As some people affected with COVID-19 face lingering long-term effects, post-infectious symptoms were also seen in various countries after the 1918 flu pandemic, as described in a humanities article published in CMAJ (Canadian Medical Association Journal).
Dr. Arthur J. Hall, a British physician, carefully documented his patients’ diverse and complex postencephalitic symptoms, in part because of Britain’s excellent public health system that officially recorded cases of “epidemic encephalitis.” Symptoms included chronic fatigue, insomnia, tremors, movement and eye disturbances, and behavioural changes. The value Hall placed on his patients’ descriptions of their illness increased over time, even as their numbers receded.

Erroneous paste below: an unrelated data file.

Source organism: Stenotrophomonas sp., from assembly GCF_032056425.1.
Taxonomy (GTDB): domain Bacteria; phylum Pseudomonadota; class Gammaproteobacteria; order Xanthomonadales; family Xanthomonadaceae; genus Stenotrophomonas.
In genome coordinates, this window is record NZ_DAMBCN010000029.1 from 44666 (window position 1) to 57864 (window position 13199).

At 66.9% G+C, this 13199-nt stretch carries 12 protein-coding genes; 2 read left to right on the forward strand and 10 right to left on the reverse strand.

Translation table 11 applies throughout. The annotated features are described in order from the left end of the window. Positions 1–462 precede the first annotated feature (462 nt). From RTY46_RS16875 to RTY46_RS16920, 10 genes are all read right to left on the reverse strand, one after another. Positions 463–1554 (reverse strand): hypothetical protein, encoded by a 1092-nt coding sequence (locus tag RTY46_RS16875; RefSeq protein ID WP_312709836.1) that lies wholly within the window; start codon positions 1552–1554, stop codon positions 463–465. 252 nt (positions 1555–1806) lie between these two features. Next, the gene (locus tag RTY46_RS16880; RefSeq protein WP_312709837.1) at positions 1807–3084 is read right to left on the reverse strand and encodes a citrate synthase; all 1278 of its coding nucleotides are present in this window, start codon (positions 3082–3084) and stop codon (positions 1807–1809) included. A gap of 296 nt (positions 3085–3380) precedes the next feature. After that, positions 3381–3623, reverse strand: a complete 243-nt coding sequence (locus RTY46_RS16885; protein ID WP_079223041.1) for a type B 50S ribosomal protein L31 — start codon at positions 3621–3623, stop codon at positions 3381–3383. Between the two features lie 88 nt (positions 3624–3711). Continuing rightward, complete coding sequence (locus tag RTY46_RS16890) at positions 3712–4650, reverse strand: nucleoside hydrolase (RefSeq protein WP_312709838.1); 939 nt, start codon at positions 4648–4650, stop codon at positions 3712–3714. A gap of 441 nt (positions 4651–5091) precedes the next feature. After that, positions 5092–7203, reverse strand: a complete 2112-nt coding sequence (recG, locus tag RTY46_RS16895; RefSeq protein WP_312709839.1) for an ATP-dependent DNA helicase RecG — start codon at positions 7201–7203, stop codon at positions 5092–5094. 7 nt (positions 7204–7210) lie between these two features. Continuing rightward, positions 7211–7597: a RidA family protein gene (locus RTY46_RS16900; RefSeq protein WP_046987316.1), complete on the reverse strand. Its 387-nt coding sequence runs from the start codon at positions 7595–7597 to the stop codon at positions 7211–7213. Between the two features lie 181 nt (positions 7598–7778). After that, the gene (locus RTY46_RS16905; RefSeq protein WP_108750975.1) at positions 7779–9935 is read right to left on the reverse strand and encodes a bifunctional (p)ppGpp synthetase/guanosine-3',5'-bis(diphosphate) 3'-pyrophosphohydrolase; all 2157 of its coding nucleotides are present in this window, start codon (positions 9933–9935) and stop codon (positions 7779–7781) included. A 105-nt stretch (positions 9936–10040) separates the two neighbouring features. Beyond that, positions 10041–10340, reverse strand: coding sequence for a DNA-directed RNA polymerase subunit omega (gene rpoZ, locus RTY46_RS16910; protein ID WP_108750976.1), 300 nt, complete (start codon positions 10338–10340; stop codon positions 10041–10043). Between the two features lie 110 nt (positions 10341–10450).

“Hall’s local and national reputation empowered him to create a system that collected and amplified patient voices,” writes Dr. Kenton Kroker, York University, Toronto, Ontario. “He saw little distinction between making Britain’s new systems empathetic and making them efficient.”
The work of Dr. Hall in helping sufferers of encephalitis lethargica may inspire clinicians during the COVID-19 pandemic.
“It may be advisable to devise similar ways to encourage the impassioned curiosity of those practitioners watching and caring for COVID-19 “long haulers,” as health systems are reshaped to respond to long-term challenges with greater sensitivity, responsivity and efficacy,” writes Dr. Kroker.
“Encephalitis lethargica: Last century’s long haulers?“ is published September 20, 2021.